# Normal bundle geometry

I am wondering what a normal bundle looks like given this definition for Riemannian manifolds: Say $M = S^2$. $T_pM$ is the tangent plane ($\mathbb R^2$) at $p \in S^2$. Lets denote the north pole by $0$ and let $S$ be a ball of some radius around $0$. Naturally, I expect the normal vector at $0$ to stick up perpendicularly to $T_0M$. But given the definition we're talking of normal to all vectors in $T_0S$. I don't see how this is possible. Could you explain to me what these normal vectors look like on $S^2$?

• We're not talking about all vectors in $T_0M$, were talking about all vectors perpendicular to $T_0M$, namely those which stick straight up. What gave you the first idea? Jun 27, 2013 at 16:07

Perhaps you are confusing a few notions: The normal bundle of a submanifold only makes sense for points in that submanifold, so if you are taking $S$ to be an open geodesic ball around the north pole, then the normal bundle at $0$ is trivial. Normals are taken to be with respect to the manifold the submanifold lives in; if you take a $1$-dimensional submanifold of $S^2$, you'll get a $1$-dimensional normal bundle (here's a crappy drawing of what the normal space at a point might look like), while if you take a $2$-dimensional submanifold, all directions will be tangent directions so the only possibility left for a normal direction is the zero one.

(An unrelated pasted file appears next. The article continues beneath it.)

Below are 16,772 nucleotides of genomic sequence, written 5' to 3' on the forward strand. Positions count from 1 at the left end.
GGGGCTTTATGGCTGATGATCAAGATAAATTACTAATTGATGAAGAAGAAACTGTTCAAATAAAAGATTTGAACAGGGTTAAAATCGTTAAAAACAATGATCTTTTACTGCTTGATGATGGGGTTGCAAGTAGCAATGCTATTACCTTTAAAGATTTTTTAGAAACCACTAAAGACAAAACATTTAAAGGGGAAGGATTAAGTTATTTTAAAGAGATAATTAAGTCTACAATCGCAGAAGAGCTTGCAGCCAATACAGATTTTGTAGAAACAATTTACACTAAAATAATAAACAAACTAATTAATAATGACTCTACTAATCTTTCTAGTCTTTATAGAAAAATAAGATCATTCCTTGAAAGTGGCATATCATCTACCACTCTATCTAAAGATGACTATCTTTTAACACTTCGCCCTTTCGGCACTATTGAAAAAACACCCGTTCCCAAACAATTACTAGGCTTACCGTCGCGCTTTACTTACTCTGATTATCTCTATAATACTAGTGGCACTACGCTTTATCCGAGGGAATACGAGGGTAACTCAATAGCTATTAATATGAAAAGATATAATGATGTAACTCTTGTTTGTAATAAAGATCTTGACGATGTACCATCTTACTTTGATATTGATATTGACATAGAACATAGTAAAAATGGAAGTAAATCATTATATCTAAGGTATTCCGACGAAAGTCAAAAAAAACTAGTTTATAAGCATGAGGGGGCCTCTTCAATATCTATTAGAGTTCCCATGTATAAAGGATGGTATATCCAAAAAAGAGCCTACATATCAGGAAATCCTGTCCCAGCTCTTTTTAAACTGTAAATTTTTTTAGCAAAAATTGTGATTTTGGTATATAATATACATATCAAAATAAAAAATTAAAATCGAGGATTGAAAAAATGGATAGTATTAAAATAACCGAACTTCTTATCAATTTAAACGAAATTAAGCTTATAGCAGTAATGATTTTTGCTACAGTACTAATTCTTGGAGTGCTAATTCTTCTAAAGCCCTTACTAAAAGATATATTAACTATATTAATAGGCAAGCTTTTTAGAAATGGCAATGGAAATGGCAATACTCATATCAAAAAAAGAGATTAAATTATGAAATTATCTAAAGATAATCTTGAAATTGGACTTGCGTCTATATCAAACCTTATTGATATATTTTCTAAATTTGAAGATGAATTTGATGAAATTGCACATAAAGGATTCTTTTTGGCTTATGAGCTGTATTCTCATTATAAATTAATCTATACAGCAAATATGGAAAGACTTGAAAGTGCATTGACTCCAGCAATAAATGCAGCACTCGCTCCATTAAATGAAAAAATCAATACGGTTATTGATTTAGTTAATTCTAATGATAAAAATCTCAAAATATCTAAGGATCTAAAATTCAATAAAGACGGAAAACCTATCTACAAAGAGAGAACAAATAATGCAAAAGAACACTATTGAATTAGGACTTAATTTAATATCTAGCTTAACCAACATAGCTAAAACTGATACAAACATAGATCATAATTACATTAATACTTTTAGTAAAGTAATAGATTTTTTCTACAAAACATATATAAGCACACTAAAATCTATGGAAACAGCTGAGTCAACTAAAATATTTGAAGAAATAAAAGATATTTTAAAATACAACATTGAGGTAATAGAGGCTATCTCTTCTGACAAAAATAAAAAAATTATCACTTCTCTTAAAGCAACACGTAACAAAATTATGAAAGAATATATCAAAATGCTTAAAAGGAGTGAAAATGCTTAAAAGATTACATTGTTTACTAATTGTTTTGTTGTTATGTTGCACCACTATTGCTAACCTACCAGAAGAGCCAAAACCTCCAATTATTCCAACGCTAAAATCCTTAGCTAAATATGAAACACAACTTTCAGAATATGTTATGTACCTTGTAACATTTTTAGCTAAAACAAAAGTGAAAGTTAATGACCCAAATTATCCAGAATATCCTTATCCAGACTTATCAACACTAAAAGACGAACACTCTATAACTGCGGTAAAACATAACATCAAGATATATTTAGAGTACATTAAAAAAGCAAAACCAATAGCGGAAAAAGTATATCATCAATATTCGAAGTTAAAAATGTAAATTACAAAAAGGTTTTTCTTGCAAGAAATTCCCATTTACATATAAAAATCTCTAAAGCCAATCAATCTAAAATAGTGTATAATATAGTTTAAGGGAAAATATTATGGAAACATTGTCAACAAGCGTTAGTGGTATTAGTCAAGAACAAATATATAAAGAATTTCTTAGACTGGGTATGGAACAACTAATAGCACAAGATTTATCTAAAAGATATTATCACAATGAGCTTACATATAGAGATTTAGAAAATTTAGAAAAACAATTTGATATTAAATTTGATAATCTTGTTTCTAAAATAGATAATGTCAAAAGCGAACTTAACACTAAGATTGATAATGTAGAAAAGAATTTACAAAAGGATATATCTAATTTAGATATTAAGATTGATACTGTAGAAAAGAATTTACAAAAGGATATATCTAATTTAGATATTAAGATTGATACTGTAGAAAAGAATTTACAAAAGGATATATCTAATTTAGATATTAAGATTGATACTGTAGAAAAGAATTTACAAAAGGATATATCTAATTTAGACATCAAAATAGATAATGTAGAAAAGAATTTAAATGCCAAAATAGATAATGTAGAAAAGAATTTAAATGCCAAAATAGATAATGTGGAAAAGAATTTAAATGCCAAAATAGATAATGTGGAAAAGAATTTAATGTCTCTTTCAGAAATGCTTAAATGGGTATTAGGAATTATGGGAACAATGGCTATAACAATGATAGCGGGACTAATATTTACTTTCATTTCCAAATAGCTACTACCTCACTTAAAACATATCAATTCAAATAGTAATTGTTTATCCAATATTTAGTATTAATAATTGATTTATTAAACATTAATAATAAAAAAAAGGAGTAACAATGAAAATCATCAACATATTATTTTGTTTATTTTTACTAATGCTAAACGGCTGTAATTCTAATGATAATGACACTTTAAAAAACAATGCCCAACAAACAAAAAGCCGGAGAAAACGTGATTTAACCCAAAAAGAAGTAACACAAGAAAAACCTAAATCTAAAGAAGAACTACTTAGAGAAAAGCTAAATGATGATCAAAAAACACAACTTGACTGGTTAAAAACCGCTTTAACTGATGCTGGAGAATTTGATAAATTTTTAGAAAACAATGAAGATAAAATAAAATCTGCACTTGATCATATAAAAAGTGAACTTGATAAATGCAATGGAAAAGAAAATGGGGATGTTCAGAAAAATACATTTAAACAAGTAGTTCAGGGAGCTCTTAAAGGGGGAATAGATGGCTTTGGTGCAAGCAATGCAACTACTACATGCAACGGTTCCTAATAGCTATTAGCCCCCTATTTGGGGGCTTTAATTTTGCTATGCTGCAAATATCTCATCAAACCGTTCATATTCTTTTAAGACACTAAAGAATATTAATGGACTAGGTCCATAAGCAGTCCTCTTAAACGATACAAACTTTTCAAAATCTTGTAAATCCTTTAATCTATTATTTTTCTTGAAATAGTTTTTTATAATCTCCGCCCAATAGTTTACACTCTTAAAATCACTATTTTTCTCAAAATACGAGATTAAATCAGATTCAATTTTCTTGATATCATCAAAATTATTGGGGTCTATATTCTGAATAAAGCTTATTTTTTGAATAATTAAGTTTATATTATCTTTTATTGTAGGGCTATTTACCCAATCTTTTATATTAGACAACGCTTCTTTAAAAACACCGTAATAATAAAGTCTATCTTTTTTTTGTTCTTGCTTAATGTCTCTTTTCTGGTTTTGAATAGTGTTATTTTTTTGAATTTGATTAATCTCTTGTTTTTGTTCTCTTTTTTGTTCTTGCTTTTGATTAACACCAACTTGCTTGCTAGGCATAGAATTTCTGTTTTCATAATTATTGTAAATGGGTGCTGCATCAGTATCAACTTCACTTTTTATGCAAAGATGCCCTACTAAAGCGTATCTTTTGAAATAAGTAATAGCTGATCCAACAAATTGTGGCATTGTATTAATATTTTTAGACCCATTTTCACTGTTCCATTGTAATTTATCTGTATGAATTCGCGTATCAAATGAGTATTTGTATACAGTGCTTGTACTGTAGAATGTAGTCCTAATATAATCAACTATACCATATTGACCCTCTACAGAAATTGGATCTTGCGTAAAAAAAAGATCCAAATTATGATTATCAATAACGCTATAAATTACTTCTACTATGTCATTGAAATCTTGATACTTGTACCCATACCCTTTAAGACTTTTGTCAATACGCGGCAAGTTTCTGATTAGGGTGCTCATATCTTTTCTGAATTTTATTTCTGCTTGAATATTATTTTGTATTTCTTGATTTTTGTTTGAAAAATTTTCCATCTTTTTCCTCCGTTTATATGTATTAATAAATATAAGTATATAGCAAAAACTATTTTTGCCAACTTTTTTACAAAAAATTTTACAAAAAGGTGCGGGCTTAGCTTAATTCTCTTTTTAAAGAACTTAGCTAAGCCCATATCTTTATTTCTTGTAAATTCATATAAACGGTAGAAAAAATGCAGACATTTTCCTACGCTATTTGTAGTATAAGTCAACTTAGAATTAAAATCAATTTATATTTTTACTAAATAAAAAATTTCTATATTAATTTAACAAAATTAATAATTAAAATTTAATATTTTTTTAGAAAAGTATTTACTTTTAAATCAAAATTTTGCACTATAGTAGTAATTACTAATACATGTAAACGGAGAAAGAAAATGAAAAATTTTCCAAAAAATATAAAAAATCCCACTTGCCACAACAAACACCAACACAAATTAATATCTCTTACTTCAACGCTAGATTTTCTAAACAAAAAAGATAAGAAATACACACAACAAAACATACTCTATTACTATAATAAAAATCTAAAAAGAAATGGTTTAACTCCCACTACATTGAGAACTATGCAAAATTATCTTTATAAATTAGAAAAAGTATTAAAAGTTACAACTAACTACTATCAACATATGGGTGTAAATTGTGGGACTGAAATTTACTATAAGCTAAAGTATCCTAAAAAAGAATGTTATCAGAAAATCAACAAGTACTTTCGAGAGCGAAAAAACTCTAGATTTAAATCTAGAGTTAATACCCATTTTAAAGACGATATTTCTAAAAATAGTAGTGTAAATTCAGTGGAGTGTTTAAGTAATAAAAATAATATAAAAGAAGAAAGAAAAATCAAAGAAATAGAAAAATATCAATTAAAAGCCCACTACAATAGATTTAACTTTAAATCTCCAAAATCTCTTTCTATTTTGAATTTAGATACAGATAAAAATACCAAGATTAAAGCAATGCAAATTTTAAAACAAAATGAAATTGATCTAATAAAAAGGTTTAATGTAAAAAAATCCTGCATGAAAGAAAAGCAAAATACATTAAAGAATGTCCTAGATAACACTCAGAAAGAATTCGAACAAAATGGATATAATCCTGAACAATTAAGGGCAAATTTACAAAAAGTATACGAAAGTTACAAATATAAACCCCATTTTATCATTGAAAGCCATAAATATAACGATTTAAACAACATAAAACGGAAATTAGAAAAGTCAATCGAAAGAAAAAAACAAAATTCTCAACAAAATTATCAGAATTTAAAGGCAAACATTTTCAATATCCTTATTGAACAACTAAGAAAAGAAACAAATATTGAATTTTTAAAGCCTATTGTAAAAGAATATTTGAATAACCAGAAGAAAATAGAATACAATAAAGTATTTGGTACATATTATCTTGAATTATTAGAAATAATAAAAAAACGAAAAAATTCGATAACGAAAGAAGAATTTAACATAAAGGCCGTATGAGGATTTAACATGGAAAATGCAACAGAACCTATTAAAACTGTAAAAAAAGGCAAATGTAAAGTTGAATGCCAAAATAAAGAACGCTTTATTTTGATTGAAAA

To get the case you are talking about, where the normal points upwards (or downwards), you could view $S^2$ as a submanifold of $\mathbb{R}^3$, embedded in the usual way. Then indeed the normal space $N_0 S^2 \subseteq T_0\mathbb{R}^3 \cong \mathbb{R}^3$ consists of the vectors in the vertical direction.
• @user84127: The tangent space is always the same dimension as the smooth manifold itself, so it's $3$-dimensional. Now, I don't know how you've gone about defining the tangent space but the most geometric definition is that it consists of all possible tangents of all possible curves through the point. In particular, for a point $(x,y,z) \in \mathbb{R}^3$, $T_{(x,y,z)}\mathbb{R^3}$ spanned by the tangents of three straight lines through the point $(x,y,z)$, each of them parallel to one of your $3$ standard axes. Jun 28, 2013 at 12:35